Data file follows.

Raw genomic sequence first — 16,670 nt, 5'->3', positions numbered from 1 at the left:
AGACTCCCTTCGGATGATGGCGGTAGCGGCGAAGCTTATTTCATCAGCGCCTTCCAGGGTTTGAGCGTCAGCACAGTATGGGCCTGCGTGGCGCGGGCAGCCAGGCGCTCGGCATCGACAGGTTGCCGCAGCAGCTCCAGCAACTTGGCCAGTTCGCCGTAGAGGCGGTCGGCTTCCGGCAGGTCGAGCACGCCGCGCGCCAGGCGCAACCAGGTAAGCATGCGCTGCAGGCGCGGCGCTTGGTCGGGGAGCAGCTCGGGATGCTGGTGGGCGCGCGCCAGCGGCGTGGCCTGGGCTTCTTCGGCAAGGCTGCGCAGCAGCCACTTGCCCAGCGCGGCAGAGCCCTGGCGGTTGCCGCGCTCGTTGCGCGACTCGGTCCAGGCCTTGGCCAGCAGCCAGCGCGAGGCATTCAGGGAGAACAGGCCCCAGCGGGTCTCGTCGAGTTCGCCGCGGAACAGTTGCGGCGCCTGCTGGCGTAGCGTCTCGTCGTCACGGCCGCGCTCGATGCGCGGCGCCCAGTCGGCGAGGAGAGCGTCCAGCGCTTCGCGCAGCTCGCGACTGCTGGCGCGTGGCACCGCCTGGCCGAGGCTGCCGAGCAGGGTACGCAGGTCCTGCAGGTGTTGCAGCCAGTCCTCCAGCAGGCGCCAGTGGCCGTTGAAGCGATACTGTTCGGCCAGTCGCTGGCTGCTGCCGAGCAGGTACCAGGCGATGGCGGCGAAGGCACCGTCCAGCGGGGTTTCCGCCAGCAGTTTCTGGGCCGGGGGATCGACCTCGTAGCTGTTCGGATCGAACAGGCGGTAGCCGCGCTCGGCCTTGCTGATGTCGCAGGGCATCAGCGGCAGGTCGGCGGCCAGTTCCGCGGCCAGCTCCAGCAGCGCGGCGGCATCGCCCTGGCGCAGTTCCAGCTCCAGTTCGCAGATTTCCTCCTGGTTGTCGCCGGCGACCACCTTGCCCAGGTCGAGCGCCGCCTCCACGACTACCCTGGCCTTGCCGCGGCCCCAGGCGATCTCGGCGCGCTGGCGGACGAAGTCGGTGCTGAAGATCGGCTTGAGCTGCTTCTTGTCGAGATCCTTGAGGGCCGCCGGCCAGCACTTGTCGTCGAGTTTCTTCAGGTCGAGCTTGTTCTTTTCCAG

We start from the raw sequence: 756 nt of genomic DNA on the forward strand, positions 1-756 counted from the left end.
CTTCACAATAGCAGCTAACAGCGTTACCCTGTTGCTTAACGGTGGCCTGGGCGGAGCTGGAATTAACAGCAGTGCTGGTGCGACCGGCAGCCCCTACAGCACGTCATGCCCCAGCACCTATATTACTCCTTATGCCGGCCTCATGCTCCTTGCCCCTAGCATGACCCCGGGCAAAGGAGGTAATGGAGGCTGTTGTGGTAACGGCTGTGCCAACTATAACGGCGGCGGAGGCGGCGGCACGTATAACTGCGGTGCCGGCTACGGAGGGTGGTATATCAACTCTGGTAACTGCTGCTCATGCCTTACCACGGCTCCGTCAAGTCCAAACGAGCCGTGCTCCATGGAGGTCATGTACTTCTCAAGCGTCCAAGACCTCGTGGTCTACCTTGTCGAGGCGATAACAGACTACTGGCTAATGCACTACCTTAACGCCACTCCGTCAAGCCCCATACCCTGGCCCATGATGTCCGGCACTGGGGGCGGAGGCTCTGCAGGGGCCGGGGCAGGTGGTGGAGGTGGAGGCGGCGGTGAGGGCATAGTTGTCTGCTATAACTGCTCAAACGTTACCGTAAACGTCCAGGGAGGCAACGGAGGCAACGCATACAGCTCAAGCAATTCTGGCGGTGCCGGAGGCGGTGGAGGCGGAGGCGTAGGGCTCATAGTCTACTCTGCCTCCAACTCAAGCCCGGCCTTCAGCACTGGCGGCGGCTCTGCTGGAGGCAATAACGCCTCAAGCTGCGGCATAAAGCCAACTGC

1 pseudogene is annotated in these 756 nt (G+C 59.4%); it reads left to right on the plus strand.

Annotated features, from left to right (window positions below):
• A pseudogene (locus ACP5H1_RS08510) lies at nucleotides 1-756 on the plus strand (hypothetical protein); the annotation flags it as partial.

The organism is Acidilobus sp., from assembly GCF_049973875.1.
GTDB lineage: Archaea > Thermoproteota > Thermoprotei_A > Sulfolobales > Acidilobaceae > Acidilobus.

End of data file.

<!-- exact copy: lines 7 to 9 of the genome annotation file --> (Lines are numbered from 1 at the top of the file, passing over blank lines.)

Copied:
• A pseudogene (locus ACP5H1_RS08510) lies at nucleotides 1-756 on the plus strand (hypothetical protein); the annotation flags it as partial.

The organism is Acidilobus sp., from assembly GCF_049973875.1.
GTDB lineage: Archaea > Thermoproteota > Thermoprotei_A > Sulfolobales > Acidilobaceae > Acidilobus.